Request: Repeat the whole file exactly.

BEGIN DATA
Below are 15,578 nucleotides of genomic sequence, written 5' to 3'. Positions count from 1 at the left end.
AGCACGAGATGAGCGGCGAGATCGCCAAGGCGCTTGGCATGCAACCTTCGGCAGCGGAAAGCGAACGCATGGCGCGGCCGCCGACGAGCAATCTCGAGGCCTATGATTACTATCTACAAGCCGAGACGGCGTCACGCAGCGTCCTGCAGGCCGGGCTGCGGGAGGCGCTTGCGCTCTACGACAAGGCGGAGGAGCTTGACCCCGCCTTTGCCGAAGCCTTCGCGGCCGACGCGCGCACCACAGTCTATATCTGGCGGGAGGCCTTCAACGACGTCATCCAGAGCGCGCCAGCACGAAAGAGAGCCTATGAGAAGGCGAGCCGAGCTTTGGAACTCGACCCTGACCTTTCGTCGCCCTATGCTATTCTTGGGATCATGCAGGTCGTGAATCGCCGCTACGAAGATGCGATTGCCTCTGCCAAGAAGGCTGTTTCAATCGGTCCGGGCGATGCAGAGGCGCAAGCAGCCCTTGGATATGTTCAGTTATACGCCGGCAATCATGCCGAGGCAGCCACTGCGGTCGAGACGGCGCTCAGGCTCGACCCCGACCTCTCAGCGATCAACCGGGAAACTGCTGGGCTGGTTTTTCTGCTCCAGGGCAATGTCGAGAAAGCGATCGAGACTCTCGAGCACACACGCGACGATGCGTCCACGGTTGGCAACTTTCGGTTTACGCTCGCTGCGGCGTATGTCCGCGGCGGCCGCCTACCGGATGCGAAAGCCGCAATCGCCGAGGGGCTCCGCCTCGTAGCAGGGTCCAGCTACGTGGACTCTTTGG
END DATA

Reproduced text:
Below are 15,578 nucleotides of genomic sequence, written 5' to 3'. Positions count from 1 at the left end.
AGCACGAGATGAGCGGCGAGATCGCCAAGGCGCTTGGCATGCAACCTTCGGCAGCGGAAAGCGAACGCATGGCGCGGCCGCCGACGAGCAATCTCGAGGCCTATGATTACTATCTACAAGCCGAGACGGCGTCACGCAGCGTCCTGCAGGCCGGGCTGCGGGAGGCGCTTGCGCTCTACGACAAGGCGGAGGAGCTTGACCCCGCCTTTGCCGAAGCCTTCGCGGCCGACGCGCGCACCACAGTCTATATCTGGCGGGAGGCCTTCAACGACGTCATCCAGAGCGCGCCAGCACGAAAGAGAGCCTATGAGAAGGCGAGCCGAGCTTTGGAACTCGACCCTGACCTTTCGTCGCCCTATGCTATTCTTGGGATCATGCAGGTCGTGAATCGCCGCTACGAAGATGCGATTGCCTCTGCCAAGAAGGCTGTTTCAATCGGTCCGGGCGATGCAGAGGCGCAAGCAGCCCTTGGATATGTTCAGTTATACGCCGGCAATCATGCCGAGGCAGCCACTGCGGTCGAGACGGCGCTCAGGCTCGACCCCGACCTCTCAGCGATCAACCGGGAAACTGCTGGGCTGGTTTTTCTGCTCCAGGGCAATGTCGAGAAAGCGATCGAGACTCTCGAGCACACACGCGACGATGCGTCCACGGTTGGCAACTTTCGGTTTACGCTCGCTGCGGCGTATGTCCGCGGCGGCCGCCTACCGGATGCGAAAGCCGCAATCGCCGAGGGGCTCCGCCTCGTAGCAGGGTCCAGCTACGTGGACTCTTTGG